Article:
and retain more teachers.
ignoring it and blaming teachers for not being able to overcome it. How about we helped instead by putting in
measures that mitigate poverty like smaller classes, a longer school year and
wrap around services for our neediest children.
and vouchers. Despite advantages charters perform worse than public schools and
the system is set up so we have no idea how vouchers are doing. That should infuriate everyone.
almost everything we do does the opposite.
the children” or “what if we put the children’s needs first” and people who
have legitimate concerns or questions will slink away. It’s as if those two
phrases give them justification to say or do whatever they want. Here is what
happens when we put those words with some of the byproducts of Florida’s school
for the children.
do, is putting the needs of the children first.
and financially, because it is what is best for the children.
the children and putting their needs first.
what most school choice schools do, hey that’s best for them too.
substandard options, like charters and vouchers, many of which are for profit.
he criticizes Wayne Blanton the outgoing head of the School Board Association
who has spent a lifetime serving children and like most educators do putting their
needs first, when he asks what if we put the needs of the children first.
NAACP, the League of Women voters and many other organizations took vouchers to
court they didn’t do so because they see children as FTE money they did so because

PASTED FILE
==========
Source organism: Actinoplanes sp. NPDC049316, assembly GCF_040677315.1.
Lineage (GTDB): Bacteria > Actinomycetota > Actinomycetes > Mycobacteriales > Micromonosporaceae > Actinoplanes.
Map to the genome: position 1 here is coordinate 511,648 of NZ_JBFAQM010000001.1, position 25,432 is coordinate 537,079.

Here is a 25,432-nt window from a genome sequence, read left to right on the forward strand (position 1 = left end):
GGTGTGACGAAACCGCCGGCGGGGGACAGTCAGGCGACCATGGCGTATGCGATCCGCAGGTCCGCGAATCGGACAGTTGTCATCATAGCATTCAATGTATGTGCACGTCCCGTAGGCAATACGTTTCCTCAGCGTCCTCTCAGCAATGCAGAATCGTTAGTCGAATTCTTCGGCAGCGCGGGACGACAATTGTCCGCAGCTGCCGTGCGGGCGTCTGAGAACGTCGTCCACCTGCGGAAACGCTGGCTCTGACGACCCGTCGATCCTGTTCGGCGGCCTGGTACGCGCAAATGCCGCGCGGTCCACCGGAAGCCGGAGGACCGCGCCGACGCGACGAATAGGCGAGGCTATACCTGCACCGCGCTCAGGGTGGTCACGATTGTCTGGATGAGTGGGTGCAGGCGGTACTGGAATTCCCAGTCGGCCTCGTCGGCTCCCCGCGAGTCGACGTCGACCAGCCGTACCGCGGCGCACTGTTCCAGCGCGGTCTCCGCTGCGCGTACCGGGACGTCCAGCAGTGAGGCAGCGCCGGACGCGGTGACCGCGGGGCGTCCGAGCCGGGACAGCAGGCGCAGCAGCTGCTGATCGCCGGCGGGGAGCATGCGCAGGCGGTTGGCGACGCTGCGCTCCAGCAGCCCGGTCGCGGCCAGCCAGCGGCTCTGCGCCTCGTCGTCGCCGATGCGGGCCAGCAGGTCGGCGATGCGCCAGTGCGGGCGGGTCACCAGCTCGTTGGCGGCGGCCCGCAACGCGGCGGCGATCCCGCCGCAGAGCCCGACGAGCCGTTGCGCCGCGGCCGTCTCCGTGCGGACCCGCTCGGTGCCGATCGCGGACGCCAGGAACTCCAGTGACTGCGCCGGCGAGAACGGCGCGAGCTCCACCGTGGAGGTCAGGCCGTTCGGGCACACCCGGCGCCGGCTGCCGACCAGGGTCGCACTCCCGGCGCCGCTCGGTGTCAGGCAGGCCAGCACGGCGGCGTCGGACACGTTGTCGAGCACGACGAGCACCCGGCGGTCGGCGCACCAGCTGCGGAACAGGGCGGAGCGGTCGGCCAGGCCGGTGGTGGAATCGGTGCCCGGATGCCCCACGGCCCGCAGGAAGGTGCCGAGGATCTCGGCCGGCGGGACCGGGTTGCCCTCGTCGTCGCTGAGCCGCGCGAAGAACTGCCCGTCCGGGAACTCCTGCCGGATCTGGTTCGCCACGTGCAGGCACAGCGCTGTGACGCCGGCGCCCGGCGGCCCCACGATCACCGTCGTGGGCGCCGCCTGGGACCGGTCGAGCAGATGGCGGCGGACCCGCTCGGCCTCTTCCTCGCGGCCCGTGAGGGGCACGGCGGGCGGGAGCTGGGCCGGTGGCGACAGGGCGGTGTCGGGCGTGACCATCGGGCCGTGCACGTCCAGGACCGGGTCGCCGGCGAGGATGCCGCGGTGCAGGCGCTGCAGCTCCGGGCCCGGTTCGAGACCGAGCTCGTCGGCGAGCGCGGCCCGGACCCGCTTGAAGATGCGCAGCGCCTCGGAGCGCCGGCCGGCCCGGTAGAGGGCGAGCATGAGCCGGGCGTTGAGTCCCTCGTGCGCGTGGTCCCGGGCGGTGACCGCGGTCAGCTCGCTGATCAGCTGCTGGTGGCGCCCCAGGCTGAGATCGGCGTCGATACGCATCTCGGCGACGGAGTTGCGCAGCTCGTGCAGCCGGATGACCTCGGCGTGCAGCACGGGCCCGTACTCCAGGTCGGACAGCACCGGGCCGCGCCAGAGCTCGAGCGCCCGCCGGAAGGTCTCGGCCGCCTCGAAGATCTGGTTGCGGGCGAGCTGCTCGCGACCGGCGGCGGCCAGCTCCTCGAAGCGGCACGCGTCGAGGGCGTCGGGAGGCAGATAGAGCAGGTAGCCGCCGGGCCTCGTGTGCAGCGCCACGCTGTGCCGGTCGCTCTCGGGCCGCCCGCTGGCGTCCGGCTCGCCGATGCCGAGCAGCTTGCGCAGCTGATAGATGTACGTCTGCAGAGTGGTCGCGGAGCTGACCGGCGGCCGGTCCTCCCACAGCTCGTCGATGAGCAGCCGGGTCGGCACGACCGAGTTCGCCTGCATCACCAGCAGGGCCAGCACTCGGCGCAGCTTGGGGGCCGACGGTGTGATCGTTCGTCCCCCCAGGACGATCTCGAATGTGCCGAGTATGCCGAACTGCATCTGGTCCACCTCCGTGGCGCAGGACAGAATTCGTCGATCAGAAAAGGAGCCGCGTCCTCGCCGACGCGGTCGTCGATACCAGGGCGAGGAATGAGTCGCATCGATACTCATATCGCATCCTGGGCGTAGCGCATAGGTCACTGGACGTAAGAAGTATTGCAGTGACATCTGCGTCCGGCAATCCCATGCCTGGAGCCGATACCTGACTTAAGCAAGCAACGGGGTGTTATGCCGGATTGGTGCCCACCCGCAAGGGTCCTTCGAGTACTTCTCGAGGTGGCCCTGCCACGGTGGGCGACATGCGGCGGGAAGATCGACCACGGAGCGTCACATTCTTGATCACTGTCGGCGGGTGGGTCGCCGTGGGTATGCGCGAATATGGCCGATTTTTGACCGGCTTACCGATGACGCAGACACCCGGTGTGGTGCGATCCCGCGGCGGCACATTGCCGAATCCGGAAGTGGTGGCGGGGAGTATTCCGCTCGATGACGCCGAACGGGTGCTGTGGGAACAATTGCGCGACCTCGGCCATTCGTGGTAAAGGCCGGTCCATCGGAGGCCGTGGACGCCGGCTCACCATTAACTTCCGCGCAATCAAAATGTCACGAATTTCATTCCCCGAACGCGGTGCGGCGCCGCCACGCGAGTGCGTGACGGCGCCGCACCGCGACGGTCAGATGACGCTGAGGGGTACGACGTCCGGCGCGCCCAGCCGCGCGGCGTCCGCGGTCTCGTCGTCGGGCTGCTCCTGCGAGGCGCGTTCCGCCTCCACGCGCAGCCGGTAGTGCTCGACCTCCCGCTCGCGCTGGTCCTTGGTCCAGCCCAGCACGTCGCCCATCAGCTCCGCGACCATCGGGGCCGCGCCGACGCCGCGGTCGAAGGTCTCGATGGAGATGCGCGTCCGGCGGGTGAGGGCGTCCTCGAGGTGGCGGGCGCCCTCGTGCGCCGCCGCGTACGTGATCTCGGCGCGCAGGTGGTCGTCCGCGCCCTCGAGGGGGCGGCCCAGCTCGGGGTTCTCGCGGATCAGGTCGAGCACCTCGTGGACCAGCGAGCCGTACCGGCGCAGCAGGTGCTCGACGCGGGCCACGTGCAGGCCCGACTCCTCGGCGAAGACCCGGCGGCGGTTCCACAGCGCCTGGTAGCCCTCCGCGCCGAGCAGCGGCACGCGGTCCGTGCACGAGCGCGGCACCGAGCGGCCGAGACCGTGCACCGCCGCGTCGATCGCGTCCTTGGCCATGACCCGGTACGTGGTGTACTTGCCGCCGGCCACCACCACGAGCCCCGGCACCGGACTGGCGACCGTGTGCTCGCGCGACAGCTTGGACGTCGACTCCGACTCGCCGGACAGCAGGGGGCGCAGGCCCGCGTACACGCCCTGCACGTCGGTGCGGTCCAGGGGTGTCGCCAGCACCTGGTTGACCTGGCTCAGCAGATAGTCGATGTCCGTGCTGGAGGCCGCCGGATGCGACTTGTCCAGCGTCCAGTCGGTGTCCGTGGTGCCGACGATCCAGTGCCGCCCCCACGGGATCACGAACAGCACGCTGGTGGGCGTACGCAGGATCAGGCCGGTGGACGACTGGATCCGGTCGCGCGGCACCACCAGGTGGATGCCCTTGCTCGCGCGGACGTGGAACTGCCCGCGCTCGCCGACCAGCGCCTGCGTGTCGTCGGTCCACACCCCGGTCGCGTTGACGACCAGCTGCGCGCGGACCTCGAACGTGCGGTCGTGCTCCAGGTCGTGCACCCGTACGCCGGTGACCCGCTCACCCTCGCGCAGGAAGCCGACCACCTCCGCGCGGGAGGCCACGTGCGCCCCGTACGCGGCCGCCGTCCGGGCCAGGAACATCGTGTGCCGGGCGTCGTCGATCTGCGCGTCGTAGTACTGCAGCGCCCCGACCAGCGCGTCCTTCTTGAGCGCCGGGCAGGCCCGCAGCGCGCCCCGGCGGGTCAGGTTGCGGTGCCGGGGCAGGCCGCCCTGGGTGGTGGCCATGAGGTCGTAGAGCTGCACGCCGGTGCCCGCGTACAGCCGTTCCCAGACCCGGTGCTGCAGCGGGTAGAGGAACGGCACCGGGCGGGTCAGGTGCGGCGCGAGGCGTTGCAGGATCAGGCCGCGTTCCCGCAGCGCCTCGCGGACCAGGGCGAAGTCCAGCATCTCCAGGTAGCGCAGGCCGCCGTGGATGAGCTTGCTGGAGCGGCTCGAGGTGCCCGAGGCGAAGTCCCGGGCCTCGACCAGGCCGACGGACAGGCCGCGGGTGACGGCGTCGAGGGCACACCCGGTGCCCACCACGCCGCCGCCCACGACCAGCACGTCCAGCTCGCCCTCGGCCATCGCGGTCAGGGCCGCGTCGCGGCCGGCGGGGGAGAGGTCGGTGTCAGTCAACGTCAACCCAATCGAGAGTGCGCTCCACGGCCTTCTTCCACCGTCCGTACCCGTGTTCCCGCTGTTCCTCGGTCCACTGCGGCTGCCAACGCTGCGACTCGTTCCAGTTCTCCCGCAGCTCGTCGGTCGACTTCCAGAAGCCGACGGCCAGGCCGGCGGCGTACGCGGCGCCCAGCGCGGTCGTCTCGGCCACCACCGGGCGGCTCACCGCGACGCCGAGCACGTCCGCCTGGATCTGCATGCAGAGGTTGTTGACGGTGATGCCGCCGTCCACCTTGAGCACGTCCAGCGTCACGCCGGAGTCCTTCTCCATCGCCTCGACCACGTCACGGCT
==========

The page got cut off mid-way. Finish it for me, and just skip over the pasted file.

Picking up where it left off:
they are putting the needs of all our children first.
are bad for democracy.
as a group and despite advantages perform worse than their public school
and academic accountability.
that is putting the needs of children first but what it really is, is privatization
and it’s bad for our children.
type this I am wearing my favorite Florida tee. This however is not about
football rivalries it’s about the hypocrisy of FSU president, John “golden
rule, he who has the gold makes the rules” Thrasher. That’s a quote from him by
for his entire career, but then refused to drop out of his race for senate even
though his appointment at Tallahassee was all but assured. At the same time he
is getting a hundreds of thousands of dollars raise, he is costing the tax
payers of Florida hundreds of thousands of dollars, the cost of his and several
other special elections that him not dropping out has created.
teachers, he accepted tenure from the trustees at Florida State. Apparently
what is good for the golden goose is not good for the ganders.
Jimbo Fisher an eight year contract. I
won’t argue that he deserves job security, I believe everybody does if they do
a good job but I would like to point out that now teachers do not have any.
Since 2011 all new teachers hired and all veteran teachers that want to switch
to the merit pay plan (none that I know of) can now be fired at the end of the
school year for any reason or for no reason because none has to be given. This
is what John Thrasher through his teaching profession kneecapping Senate bill
736 has created. Successful football coach, 8 years, successful teachers, year